Israel’s banks have been cutting payrolls, aggregate wage bills, and other expenses, but the number of highly paid employees climbed sharply last year, the Bank of Israel said on Monday.
The number of employees in the banking system earning a salary of more than 1 million shekels ($280,000 at current exchange rates) grew 18% last year, the central bank said in releasing its annual report on the sector. The number earning 600,000 to 1 million shekels grew 6.9%.
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The increases came even though the collective wage bill for the Israeli banking system was down 2.3% to 16.4 billion shekels. About 1,000 jobs were shed, or 1.5%, to a total to 40,245. That was down 15% from a 2011 peak.
The central bank attributed the decline in the number of jobs to a drop in lower paying positions of up to 360,000 shekels a year, and the number of bank employees working abroad.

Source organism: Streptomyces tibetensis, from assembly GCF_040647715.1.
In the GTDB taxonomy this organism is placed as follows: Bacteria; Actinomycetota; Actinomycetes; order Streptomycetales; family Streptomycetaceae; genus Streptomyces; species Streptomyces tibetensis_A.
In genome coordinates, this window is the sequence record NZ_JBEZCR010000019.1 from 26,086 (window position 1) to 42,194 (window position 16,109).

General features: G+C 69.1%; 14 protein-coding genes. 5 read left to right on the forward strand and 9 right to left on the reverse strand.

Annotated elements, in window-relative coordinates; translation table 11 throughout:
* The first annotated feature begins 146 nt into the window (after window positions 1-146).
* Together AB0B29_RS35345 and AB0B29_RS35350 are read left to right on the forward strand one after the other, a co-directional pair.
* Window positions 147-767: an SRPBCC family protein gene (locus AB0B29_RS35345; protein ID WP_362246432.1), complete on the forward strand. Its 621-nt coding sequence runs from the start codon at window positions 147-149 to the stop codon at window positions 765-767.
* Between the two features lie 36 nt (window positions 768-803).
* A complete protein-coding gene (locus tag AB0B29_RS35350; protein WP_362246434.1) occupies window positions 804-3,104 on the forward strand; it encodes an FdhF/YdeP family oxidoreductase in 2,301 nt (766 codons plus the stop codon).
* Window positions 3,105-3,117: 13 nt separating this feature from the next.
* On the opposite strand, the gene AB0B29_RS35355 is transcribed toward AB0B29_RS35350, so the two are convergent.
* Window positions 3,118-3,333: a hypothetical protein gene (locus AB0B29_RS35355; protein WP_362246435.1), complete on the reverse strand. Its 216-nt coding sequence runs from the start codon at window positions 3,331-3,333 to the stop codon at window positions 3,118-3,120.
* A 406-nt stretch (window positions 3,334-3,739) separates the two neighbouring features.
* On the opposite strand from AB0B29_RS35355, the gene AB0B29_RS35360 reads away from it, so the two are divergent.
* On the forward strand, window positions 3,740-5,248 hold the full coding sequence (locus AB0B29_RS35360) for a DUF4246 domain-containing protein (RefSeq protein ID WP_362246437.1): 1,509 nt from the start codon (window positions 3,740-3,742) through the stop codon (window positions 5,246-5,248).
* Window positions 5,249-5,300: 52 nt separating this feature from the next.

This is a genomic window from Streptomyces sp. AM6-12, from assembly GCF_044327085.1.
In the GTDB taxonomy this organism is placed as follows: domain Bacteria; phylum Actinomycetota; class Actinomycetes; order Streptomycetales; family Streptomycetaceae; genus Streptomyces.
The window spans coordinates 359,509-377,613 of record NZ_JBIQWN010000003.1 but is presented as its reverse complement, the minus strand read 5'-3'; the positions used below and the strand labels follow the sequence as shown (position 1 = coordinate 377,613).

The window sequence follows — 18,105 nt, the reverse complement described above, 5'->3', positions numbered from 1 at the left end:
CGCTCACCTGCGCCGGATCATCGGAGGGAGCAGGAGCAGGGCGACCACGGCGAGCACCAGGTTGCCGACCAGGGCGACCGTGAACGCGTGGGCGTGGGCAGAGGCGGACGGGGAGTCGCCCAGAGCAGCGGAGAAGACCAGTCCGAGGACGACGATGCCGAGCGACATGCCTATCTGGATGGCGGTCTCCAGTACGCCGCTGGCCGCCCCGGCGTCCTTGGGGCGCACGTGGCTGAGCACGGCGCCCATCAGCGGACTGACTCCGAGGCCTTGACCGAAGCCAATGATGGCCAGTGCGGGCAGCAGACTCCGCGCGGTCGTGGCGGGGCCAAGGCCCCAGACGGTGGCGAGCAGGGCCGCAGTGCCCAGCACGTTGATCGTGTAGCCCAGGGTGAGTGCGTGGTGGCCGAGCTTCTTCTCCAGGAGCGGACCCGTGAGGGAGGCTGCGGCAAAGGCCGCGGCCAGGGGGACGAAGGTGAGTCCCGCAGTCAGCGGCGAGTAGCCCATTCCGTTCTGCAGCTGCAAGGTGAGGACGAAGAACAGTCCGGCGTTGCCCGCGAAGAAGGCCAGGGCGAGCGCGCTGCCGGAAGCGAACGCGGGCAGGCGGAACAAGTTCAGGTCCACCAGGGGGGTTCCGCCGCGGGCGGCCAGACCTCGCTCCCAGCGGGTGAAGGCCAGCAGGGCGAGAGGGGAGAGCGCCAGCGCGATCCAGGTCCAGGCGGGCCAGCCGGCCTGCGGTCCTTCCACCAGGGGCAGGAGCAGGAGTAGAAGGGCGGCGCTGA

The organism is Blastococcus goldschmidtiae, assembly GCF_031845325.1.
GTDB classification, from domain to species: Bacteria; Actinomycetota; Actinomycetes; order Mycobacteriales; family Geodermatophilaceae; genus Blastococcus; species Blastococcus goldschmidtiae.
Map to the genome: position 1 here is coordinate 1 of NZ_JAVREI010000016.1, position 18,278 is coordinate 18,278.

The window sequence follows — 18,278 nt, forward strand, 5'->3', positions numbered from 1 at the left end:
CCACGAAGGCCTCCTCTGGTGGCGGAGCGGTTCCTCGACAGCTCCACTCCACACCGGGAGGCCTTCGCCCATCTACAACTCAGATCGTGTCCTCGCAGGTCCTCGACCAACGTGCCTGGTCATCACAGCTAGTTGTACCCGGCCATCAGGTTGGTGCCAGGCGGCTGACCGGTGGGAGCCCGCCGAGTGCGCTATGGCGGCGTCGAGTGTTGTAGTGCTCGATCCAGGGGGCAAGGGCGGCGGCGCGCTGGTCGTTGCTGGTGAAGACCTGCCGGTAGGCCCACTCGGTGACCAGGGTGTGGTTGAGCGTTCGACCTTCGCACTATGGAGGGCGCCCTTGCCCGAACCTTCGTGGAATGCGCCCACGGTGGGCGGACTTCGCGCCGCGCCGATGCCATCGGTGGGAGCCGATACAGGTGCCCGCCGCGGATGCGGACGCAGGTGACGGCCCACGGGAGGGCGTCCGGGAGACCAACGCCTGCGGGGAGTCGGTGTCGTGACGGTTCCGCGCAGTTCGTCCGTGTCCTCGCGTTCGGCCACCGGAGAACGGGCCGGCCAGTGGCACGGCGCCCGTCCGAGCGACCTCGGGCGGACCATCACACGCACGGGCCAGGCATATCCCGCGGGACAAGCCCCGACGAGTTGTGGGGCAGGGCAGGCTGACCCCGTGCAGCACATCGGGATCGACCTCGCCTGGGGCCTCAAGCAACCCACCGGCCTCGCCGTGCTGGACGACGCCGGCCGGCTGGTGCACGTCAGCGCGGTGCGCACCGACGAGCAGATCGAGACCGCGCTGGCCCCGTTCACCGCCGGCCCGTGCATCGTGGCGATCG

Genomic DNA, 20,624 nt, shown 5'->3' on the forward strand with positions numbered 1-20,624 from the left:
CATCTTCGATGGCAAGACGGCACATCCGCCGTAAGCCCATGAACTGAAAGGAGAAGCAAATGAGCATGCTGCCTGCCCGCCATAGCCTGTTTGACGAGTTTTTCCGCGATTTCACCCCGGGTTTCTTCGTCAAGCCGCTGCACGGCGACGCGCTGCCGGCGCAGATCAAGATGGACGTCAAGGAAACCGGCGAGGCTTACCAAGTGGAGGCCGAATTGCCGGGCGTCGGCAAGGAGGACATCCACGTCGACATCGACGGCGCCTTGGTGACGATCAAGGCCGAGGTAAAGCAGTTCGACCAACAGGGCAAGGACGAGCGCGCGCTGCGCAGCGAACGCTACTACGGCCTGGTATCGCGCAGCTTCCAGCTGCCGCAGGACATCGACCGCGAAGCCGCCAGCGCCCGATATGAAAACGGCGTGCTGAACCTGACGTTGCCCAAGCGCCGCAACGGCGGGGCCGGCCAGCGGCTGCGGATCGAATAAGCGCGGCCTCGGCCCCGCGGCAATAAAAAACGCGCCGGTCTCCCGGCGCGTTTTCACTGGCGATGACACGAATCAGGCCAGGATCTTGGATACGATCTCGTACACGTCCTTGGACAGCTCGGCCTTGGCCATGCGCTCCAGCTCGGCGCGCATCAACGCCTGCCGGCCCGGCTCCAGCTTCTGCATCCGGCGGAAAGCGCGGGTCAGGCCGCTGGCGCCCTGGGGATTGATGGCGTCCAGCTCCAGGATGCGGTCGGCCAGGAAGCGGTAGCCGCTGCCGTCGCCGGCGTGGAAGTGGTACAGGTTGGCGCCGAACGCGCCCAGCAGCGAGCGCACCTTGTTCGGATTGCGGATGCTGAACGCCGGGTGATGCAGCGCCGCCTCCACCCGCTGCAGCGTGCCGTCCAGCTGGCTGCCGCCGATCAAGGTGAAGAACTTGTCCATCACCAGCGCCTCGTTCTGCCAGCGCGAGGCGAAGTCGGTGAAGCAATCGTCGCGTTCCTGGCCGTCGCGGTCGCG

“This was offset partly by a rise in the number of medium-to-high paying jobs of more than 360,000 shekels annually – a trend that reflects a change in the makeup of the bank labor force, with more high-tech workers being recruited, who generally get higher salaries,” the report said.
The Bank of Israel has been offering incentives to the country’s banks to bring down their traditionally high labor costs and cut other expenses in the hopes this will reduce costs to consumers.
It is also coaxing the bank into using more technology and creating new competition, most notably in the order to the biggest of them to sell their credit card units, in the hopes they will compete with the banks to provide consumer credit.
However, a plan to clear the way for Israel’s first digital bank promised a year ago has yet to happen, even though a group led by tech entrepreneur Marius Nacht was in talks with regulators about establishing one.
“We are taking important step on the matter and making progress with a relevant group. I’m optimistic,” said Banks Supervisor Hedva Ber, apparently referring to the Nacht group. “Nevertheless, you need two to tango and it takes time. I hope we can do it in the near future.”
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